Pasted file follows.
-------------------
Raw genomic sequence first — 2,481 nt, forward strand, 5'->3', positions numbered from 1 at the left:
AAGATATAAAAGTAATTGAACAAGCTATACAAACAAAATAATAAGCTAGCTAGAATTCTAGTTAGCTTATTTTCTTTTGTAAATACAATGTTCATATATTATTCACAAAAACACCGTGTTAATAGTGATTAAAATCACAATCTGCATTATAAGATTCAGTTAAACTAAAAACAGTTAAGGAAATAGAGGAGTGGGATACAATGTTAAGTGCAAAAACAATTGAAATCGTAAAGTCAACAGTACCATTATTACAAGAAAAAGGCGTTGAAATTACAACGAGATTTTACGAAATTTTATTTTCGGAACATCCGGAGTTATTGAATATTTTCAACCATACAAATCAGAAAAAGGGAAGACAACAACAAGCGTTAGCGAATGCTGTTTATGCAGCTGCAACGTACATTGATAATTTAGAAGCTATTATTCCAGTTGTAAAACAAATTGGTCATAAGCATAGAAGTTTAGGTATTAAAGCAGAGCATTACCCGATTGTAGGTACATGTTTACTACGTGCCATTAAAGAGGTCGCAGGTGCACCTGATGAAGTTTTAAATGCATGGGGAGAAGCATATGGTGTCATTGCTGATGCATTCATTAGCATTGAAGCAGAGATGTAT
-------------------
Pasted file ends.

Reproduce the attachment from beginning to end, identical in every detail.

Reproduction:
Raw genomic sequence first — 2,481 nt, forward strand, 5'->3', positions numbered from 1 at the left:
AAGATATAAAAGTAATTGAACAAGCTATACAAACAAAATAATAAGCTAGCTAGAATTCTAGTTAGCTTATTTTCTTTTGTAAATACAATGTTCATATATTATTCACAAAAACACCGTGTTAATAGTGATTAAAATCACAATCTGCATTATAAGATTCAGTTAAACTAAAAACAGTTAAGGAAATAGAGGAGTGGGATACAATGTTAAGTGCAAAAACAATTGAAATCGTAAAGTCAACAGTACCATTATTACAAGAAAAAGGCGTTGAAATTACAACGAGATTTTACGAAATTTTATTTTCGGAACATCCGGAGTTATTGAATATTTTCAACCATACAAATCAGAAAAAGGGAAGACAACAACAAGCGTTAGCGAATGCTGTTTATGCAGCTGCAACGTACATTGATAATTTAGAAGCTATTATTCCAGTTGTAAAACAAATTGGTCATAAGCATAGAAGTTTAGGTATTAAAGCAGAGCATTACCCGATTGTAGGTACATGTTTACTACGTGCCATTAAAGAGGTCGCAGGTGCACCTGATGAAGTTTTAAATGCATGGGGAGAAGCATATGGTGTCATTGCTGATGCATTCATTAGCATTGAAGCAGAGATGTAT